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6 Ways to Reduce Your Renewal Costs with a Clear Technology Roadmap

Thought-Leadership by Ben Dalrymple
on December 15, 2015

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IT departments are asked to innovate more whilst having their budgets pared back, usually at the cost of the renowned “innovation budget.” One of the best areas from which to reclaim that budget is in your long-standing software licensing agreements. And an upcoming renewal offers the perfect opportunity to renegotiate your position.

To reclaim that budget, you need to know what software you actually plan to use over the next agreement term. Many companies have not mapped out a technology strategy in alignment with the software required to support it, and consequently find themselves over-paying for software they are not using and will never use.

The following is a loose collection of topic areas. But putting consideration into all of them before your next major renewal will yield an agreement that will better fit your unique purpose; i.e. an optimized model that can free up budget for more exciting activities.

1.  Align Your Technology Strategy to Your Business Strategy

The advent of cloud technology and the ease with which cloud services are procured means that many areas of the business are increasingly acting independently of IT. Pretty quickly, companies can find themselves with an oversupply of under-supported technology, which increases the outlay on licensing and adds to the support burden on IT staff. Innovation suffers while fires are being put out.

Building a technology strategy hand-in-hand with the business strategy alleviates many of these costs. It also strengthens your negotiation position at renewal time – a clear technology plan puts you on the front foot and removes salesmanship from the process. Moreover, IT regains its relevance by becoming the business enabler.

2.  Avoiding The “All You Can Eat” Agreement

Software bundling, unlimited product usage, enforced standardization, platform discounting. These are all tools that major publishers use to encourage you to adopt their premium agreement models, almost all of which will include a myriad of products you have no requirement for. These are sales tools and the hope of the publisher is that you will adopt those extras since you’re entitled to them anyway.

This isn’t necessarily a negative. The price breaks associated with these premium agreements can be hugely beneficial, and it is often worth carrying entitlements to a load of unused software. But for many companies, this model is overkill and a much more optimized agreement will prove the better financial option.

3.  Usage Profiling

The cloud has added a new level of flexibility to license and agreement models, but even the traditional on-premises models may offer greater scope. When your workforce is made up of roles with limited requirement for computer usage, there’s potential to recognize significant savings. To realize those savings, you need to know who your users are, what software and services they use, and how you want them to use technology in the future.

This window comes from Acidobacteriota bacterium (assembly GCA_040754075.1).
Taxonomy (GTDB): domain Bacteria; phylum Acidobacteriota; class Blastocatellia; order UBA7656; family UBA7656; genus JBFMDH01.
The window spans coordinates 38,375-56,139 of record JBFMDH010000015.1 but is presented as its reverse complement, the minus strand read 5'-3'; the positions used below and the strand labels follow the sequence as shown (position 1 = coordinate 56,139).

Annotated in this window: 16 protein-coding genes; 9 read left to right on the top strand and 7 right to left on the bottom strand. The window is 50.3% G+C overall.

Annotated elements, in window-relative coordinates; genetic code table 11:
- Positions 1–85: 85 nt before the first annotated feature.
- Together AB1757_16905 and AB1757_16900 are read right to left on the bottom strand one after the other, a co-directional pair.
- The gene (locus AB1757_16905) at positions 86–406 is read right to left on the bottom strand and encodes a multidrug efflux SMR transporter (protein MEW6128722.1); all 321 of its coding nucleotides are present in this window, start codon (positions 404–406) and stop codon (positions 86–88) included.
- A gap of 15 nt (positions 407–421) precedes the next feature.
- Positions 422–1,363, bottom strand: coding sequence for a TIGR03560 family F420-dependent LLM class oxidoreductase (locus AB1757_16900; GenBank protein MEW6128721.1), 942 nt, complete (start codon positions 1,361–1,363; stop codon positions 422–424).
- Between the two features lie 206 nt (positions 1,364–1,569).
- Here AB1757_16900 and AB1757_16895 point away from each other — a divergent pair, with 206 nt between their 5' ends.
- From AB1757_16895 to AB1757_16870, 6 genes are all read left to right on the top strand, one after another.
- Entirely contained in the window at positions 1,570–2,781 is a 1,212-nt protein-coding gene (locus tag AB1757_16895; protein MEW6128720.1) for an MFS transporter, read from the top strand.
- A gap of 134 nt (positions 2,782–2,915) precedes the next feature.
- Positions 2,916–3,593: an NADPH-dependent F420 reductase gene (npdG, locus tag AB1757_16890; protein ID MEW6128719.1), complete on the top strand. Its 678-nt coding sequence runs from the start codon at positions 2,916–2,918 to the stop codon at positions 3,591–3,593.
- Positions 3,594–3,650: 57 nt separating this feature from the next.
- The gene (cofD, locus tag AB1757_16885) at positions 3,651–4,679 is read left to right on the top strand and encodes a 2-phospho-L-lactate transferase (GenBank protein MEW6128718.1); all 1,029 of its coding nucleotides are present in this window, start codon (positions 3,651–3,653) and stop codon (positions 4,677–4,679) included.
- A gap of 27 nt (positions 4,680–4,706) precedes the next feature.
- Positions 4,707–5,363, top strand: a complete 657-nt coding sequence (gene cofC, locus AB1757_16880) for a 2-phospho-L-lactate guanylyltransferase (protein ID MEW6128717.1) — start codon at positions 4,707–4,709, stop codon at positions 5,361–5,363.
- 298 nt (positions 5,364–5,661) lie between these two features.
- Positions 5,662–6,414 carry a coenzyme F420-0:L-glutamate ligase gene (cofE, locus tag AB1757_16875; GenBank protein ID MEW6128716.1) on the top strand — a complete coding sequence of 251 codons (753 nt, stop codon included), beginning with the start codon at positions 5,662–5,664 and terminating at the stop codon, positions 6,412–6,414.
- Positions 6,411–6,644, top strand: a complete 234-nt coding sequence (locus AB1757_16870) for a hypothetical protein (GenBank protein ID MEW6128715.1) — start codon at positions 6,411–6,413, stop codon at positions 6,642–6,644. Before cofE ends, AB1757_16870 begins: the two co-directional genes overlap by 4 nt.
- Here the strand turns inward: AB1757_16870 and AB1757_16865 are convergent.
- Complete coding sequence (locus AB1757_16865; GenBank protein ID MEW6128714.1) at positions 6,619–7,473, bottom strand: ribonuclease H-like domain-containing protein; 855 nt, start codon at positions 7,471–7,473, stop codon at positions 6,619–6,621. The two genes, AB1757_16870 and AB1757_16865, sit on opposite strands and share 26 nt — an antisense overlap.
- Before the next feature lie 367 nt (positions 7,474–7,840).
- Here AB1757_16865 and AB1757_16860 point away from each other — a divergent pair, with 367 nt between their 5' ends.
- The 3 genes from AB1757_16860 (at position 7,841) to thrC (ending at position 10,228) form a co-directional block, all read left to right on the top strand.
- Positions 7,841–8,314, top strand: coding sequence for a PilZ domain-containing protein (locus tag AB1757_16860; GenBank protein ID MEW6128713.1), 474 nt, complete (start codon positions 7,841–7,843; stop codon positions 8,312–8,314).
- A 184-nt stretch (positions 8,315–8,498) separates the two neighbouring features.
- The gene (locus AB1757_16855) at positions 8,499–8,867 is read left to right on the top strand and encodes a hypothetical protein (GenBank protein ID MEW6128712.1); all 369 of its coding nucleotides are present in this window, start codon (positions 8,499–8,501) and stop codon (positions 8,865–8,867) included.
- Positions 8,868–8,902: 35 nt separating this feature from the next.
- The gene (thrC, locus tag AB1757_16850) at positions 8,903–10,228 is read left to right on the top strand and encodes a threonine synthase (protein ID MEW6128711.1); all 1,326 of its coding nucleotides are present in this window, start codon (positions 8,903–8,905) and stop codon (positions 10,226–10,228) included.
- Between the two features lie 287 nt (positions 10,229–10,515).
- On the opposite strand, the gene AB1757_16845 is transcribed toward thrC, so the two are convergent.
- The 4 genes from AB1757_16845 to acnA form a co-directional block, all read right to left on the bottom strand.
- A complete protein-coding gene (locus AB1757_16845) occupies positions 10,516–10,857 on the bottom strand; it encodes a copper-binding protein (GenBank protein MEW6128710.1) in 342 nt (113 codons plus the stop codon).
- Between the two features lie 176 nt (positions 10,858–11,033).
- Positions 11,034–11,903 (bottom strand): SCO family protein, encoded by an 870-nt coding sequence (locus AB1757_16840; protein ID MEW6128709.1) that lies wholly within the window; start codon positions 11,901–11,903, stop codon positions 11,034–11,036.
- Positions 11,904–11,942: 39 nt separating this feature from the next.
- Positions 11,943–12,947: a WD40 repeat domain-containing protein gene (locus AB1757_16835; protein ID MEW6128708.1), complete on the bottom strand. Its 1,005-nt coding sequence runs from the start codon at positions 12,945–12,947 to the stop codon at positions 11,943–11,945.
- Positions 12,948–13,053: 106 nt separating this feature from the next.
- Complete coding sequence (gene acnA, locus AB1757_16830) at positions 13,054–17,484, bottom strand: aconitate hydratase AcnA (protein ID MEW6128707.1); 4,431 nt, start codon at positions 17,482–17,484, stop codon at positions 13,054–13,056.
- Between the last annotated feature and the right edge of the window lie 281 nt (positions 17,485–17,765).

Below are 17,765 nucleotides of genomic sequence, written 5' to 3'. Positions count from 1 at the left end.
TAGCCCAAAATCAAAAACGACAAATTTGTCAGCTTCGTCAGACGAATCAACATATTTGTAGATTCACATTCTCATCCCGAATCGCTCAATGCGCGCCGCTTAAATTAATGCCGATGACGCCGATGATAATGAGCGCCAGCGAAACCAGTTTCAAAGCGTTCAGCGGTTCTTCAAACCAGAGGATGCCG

4.  Disconnect Between IT and Procurement Departments

As companies grow, so too does the gulf between those who implement technology and those responsible for procuring it. Throw in the fact that many cloud-based services effectively circumvent the traditional channels of technology deployment, and it becomes harder to effectively optimize your license position.

A clear technology roadmap that is closely aligned with your procurement processes will bring things back on track by limiting what software is approved for purchase and how it can be procured. This keeps the whole business on the same technology strategy, greatly enhancing the ability to optimize license agreements. It also gives procurement the tools and data needed to negotiate the best position with the publishers at renewal time.

5.  Aligning When You Need the Software with When You Need to Pay for It

Understanding when and how you plan to deploy new technology can be important in navigating the minefield of license entitlements. In particular, understanding the gap between your current and future state can help uncover entitlements that will carry you across the gap without wearing the costs of unnecessary renewals. For example: if you’re consolidating your server deployments into the datacenter or into the cloud, do you know what your entitlements allow?

The same is true when moving from a traditional procurement model in which software assets are capitalized to more recent cloud-based consumption models. Having a clear roadmap can mean you’ll only pay when you actually begin to consume, rather than funding subscriptions sitting on stand-by.

6.  Software Asset Management

A mature Software Asset Management (SAM) practice is the cornerstone of a technology strategy. Clear, up-to-date SAM data will often uncover unknown entitlements. In many cases this uncovers technology that’s already available to meet your roadmap needs, possibly in competition with other products, which can lead to further reductions in your software spend.

Renewal time is stressful and disruptive. Software publishers know and exploit this, an attitude that often results in their customers throwing money at an “all you can eat” style of licensing agreement to make the problem go away. Don’t fall into this trap! Click the banner below to contact a licensing specialist who can help you define your technology strategy and ultimately turn your complex software license agreements into genuine cost savings.

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Topics: Core Infrastructure

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